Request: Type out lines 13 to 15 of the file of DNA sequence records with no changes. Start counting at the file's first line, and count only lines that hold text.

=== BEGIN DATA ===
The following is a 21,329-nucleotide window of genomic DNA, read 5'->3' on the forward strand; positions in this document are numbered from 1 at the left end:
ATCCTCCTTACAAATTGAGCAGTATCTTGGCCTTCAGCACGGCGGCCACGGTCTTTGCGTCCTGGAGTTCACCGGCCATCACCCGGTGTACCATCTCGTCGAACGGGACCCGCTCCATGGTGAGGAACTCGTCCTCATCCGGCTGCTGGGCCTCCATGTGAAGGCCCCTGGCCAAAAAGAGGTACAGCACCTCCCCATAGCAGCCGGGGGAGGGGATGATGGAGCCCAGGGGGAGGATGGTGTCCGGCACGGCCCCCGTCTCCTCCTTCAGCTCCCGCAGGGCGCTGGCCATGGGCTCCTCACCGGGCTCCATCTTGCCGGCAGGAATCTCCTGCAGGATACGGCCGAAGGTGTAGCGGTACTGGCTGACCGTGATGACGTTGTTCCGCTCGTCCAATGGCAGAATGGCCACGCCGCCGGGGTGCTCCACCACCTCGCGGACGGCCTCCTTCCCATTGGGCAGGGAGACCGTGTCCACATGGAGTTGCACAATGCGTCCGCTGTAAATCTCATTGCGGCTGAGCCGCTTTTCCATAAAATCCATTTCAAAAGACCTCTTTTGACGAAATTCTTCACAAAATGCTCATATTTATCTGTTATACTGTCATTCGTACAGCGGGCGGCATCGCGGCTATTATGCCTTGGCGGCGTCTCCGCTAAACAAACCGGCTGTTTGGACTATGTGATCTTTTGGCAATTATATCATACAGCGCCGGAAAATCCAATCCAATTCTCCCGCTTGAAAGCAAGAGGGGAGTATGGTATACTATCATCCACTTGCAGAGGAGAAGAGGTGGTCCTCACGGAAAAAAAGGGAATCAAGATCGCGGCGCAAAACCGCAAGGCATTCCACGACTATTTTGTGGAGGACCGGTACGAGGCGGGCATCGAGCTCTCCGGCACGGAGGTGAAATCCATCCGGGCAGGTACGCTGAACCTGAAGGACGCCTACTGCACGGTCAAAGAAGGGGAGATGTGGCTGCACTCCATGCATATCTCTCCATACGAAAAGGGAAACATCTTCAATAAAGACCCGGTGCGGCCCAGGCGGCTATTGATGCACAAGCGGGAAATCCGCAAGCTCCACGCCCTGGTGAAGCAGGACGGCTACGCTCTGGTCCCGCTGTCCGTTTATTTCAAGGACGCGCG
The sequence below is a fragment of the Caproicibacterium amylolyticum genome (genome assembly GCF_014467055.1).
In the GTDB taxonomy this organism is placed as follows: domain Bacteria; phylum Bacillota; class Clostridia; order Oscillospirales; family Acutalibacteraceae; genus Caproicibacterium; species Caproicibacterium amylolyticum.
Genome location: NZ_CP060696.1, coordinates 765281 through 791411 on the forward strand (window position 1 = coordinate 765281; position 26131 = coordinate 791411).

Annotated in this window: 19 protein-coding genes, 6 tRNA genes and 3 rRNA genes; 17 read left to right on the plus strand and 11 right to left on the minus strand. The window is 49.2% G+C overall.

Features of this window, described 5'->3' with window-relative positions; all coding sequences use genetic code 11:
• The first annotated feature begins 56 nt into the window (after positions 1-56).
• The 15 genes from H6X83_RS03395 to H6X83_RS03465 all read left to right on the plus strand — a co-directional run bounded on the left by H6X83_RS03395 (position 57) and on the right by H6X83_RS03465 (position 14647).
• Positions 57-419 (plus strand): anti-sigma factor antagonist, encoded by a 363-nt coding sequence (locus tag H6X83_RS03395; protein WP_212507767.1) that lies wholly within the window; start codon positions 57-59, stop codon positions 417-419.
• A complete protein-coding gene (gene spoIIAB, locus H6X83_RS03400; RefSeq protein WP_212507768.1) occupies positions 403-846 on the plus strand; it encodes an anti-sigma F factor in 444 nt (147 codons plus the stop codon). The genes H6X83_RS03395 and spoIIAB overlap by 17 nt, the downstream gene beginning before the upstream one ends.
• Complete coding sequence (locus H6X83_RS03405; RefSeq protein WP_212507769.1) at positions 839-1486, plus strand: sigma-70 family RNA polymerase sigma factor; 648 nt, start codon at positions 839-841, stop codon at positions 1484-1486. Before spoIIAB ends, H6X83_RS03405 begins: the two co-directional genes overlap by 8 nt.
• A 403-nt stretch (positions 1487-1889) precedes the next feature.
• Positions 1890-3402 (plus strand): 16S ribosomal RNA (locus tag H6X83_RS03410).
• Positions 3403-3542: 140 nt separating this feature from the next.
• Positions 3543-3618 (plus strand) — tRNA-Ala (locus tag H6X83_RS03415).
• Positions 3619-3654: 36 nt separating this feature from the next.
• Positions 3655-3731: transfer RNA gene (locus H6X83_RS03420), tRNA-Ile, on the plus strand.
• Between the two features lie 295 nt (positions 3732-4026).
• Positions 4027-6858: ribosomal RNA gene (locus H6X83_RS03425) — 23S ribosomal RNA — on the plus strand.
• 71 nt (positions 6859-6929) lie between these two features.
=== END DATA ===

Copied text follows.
• A 403-nt stretch (positions 1487-1889) precedes the next feature.
• Positions 1890-3402 (plus strand): 16S ribosomal RNA (locus tag H6X83_RS03410).
• Positions 3403-3542: 140 nt separating this feature from the next.